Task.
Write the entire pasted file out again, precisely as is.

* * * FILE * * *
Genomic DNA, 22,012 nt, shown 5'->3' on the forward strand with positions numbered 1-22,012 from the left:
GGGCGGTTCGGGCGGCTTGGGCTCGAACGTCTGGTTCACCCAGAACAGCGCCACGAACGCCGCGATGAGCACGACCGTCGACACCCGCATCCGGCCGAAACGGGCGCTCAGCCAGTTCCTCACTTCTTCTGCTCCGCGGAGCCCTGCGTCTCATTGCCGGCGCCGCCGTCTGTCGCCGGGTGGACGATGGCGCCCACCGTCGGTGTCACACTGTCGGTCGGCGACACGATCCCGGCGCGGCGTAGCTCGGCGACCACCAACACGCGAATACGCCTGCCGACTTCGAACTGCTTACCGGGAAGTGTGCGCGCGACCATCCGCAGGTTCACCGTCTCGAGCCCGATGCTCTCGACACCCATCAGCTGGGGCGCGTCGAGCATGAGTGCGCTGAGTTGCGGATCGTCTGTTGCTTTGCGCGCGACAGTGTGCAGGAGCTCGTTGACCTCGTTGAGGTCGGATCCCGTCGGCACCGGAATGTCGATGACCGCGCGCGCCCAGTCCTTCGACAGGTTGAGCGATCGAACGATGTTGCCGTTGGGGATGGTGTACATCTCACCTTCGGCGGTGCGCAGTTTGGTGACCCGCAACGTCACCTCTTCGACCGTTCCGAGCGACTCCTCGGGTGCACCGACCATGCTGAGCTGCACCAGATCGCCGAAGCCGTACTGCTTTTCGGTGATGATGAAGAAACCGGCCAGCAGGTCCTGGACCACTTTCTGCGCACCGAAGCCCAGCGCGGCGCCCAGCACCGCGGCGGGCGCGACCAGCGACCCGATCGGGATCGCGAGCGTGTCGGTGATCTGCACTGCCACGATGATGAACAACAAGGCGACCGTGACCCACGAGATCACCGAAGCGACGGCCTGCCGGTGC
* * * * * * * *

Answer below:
Genomic DNA, 22,012 nt, shown 5'->3' on the forward strand with positions numbered 1-22,012 from the left:
GGGCGGTTCGGGCGGCTTGGGCTCGAACGTCTGGTTCACCCAGAACAGCGCCACGAACGCCGCGATGAGCACGACCGTCGACACCCGCATCCGGCCGAAACGGGCGCTCAGCCAGTTCCTCACTTCTTCTGCTCCGCGGAGCCCTGCGTCTCATTGCCGGCGCCGCCGTCTGTCGCCGGGTGGACGATGGCGCCCACCGTCGGTGTCACACTGTCGGTCGGCGACACGATCCCGGCGCGGCGTAGCTCGGCGACCACCAACACGCGAATACGCCTGCCGACTTCGAACTGCTTACCGGGAAGTGTGCGCGCGACCATCCGCAGGTTCACCGTCTCGAGCCCGATGCTCTCGACACCCATCAGCTGGGGCGCGTCGAGCATGAGTGCGCTGAGTTGCGGATCGTCTGTTGCTTTGCGCGCGACAGTGTGCAGGAGCTCGTTGACCTCGTTGAGGTCGGATCCCGTCGGCACCGGAATGTCGATGACCGCGCGCGCCCAGTCCTTCGACAGGTTGAGCGATCGAACGATGTTGCCGTTGGGGATGGTGTACATCTCACCTTCGGCGGTGCGCAGTTTGGTGACCCGCAACGTCACCTCTTCGACCGTTCCGAGCGACTCCTCGGGTGCACCGACCATGCTGAGCTGCACCAGATCGCCGAAGCCGTACTGCTTTTCGGTGATGATGAAGAAACCGGCCAGCAGGTCCTGGACCACTTTCTGCGCACCGAAGCCCAGCGCGGCGCCCAGCACCGCGGCGGGCGCGACCAGCGACCCGATCGGGATCGCGAGCGTGTCGGTGATCTGCACTGCCACGATGATGAACAACAAGGCGACCGTGACCCACGAGATCACCGAAGCGACGGCCTGCCGGTGC